Similar allegations still pending against Genesis Behavioral Health
By BEA LEWIS, for THE LACONIA DAILY SUN
CONCORD — A judge has dismissed claims for negligence against the New Hampshire State Hospital lodged by the mother of a murder victim who died at the hands of a man who had been released after being involuntarily committed just three days earlier.
Zachary March, 27, who lived at an unsupervised support home for those coping with mental illness at 24 McGrath St. in Laconia, was strangled by his roommate, Kasey Riley, 21, on June 11, 2013.
The wrongful death suit filed by March's mother, Linda, charged that an improper medical decision resulted in Riley being released from the State Hospital they day after he assaulted a security officer at Lakes Region General Hospital and threatened to kill him.
The plaintiff's attorney, Cristina Rousseau, intends to ask Judge Richard B. McNamara to rethink his ruling and has been given until Jan. 17 to file a motion to reconsider in Merrimack County Superior Court.
While the court's Dec. 21 ruling has scuttled the claims against the New Hampshire Hospital, similar allegations remain pending against Lakes Region Mental Health Center Inc., doing business as Genesis Behavioral Health. In response to the suit, attorney Brett Corson, who represents Genesis, denies the claims of negligence asserting that his clients acted reasonably and with due care at all times.
During a November hearing, Rousseau maintained that it was foreseeable that Riley posed a danger to the public and that the State Hospital had a duty to keep him under lock and key. The crux of her argument was that the state defendants had control over whether Riley was released from the New Hampshire Hospital, and as a result created the situation that put March in danger of Riley's criminal acts by discharging him.
Judge McNamara held that the state defendants owed no duty of care to March. The plaintiff did not claim that Riley threatened anyone, reported any current homicidal or suicidal thoughts or that he acted aggressively while he was held at the State Hospital on June 6 and 7, 2013.
Court records show that Riley has an extensive history of treatment for mental illness and over the course of his life has been admitted to the state-run psychiatric hospital in Concord at least eight times.
In the wake of the killing, he was charged with alternate theories of second-degree murder, but has since been declared both incompetent to stand trial and dangerous, and remains involuntarily committed.
On June 5, 2013, Riley reported to Genesis that he felt like he was going to hurt other people and wanted to make the entire city feel unsafe. He self-reported to the emergency room at Lakes Region General Hospital, where he told staff of his agitation and then assaulted and threatened to kill a security officer.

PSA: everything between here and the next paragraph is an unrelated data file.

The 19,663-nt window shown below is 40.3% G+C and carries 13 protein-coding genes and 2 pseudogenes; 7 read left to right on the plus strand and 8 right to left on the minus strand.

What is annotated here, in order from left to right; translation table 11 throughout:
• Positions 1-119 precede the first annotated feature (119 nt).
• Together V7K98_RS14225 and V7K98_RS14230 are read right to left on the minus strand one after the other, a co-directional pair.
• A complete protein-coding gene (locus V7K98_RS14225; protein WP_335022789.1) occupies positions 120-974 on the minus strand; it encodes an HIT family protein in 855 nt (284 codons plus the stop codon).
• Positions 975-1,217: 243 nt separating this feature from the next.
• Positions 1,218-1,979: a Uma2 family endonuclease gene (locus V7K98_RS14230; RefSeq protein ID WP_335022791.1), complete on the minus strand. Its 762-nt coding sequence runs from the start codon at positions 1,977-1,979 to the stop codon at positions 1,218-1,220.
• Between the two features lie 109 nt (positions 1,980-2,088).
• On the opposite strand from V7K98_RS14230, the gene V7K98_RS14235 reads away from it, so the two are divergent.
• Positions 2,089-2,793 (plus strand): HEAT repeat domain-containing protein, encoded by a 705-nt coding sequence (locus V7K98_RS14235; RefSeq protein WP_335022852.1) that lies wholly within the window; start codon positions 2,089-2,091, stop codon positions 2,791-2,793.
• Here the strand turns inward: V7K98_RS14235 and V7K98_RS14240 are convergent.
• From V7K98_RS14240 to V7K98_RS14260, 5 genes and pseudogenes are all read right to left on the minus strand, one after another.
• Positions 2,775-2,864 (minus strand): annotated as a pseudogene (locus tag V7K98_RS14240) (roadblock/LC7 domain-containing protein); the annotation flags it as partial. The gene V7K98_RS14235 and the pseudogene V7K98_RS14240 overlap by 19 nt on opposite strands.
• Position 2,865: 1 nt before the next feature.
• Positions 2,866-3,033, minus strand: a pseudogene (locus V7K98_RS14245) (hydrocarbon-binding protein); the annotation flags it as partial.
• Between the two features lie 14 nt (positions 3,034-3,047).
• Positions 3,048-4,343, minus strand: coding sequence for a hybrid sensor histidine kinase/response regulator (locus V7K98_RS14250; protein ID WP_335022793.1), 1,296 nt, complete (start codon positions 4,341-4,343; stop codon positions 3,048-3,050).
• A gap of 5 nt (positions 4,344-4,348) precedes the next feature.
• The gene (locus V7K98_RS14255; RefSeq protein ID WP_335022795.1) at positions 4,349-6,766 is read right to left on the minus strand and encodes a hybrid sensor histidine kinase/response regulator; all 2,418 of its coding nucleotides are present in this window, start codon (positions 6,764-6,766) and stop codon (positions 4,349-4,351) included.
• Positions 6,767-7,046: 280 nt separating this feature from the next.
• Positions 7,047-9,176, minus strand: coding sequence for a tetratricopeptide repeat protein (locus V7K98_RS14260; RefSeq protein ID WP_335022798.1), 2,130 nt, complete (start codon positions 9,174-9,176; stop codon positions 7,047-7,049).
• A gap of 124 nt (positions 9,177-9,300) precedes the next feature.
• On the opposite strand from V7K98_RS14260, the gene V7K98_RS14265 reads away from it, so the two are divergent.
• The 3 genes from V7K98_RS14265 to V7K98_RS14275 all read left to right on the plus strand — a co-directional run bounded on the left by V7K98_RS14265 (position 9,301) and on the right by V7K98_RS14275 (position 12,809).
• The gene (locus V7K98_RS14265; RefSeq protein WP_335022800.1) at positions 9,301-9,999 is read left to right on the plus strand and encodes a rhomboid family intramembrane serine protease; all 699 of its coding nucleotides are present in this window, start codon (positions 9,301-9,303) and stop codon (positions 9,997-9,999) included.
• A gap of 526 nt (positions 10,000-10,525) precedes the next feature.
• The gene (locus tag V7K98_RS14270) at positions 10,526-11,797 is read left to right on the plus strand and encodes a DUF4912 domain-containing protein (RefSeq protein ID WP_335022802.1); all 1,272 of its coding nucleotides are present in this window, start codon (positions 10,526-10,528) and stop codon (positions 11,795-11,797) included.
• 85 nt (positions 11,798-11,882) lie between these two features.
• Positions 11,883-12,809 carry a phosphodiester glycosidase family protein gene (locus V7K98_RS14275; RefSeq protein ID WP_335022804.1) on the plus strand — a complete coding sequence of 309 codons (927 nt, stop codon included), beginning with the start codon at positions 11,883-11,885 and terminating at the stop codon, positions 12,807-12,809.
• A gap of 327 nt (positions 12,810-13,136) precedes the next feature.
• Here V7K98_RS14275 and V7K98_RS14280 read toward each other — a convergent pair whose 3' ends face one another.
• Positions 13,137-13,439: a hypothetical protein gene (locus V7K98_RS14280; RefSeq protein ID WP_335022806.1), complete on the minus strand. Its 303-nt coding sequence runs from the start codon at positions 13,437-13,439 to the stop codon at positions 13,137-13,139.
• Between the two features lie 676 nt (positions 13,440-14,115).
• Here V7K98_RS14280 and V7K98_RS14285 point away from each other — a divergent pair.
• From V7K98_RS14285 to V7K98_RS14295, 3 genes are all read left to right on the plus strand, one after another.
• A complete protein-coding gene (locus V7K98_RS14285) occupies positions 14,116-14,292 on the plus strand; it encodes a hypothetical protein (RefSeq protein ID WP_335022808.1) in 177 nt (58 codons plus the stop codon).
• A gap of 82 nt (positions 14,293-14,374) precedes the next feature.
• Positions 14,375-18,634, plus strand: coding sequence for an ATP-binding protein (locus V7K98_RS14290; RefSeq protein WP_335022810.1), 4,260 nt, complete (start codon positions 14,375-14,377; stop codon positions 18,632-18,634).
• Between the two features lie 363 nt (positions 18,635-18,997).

On June 6, he was sent to the New Hampshire State Hospital as an involuntary emergency commitment because of the assault and threat to kill.
During his admission to the state hospital, Riley told staff that his aggressive behavior and homicidal thoughts were the result of abusing drugs and alcohol, that he knew such abuse increased his hallucinations and delusions, but said he was unwilling to stop using.
When he was discharged the following day, Riley was diagnosed with "Pervasive Developmental Disorder (Not Otherwise Specified), polysubstance abuse of cannabis, salvia, alcohol and a history of conduct disorder."
In throwing out the claims against the State Hospital, the judge ruled that state law does not impose a duty on a mental health professional to involuntarily commit someone, but rather, instead, sets out the only circumstances under which involuntary commitment is permitted.
The judge found that law was intended to protect potential patients and if the statute created a duty of care to someone, that person would be the patient, not unlimited third parties or the public.
If a patient believed they had been wrongfully discharged, it is possible they could bring a medical malpractice claim against the hospital and staff, McNamara wrote in his ruling.
While the law does mandate that a doctor can be liable for failing to notify police or a potential victim of a threat to harm made by a patient, the patient who caused harm must have vocalized an intent to harm a particular victim. The suit does not make any claims that Riley ever specifically threatened to hurt March.
Riley told police that he used multiple wrestling holds on March as the pair grappled on the floor and admitted that he eventually ended up squeezing March's head between his legs until he became unresponsive.
According to Riley's statements to investigators, March became upset because Riley was watching hunting videos on his cellphone which March thought were both gory and cruel. The physical altercation began when
the pair allegedly struggled over possession of the phone.
Kasey Riley, who was charged with second-degree murder for strangling his roommate at a McGrath Street, Laconia, home run by Genesis Behavioral Health was declared incompetent to stand trial and has since been civilly committed. His victim's family has filed a wrongful death suit against the New Hampshire State Hospital and Genesis. (Bea Lewis file/for The Laconia Daily Sun)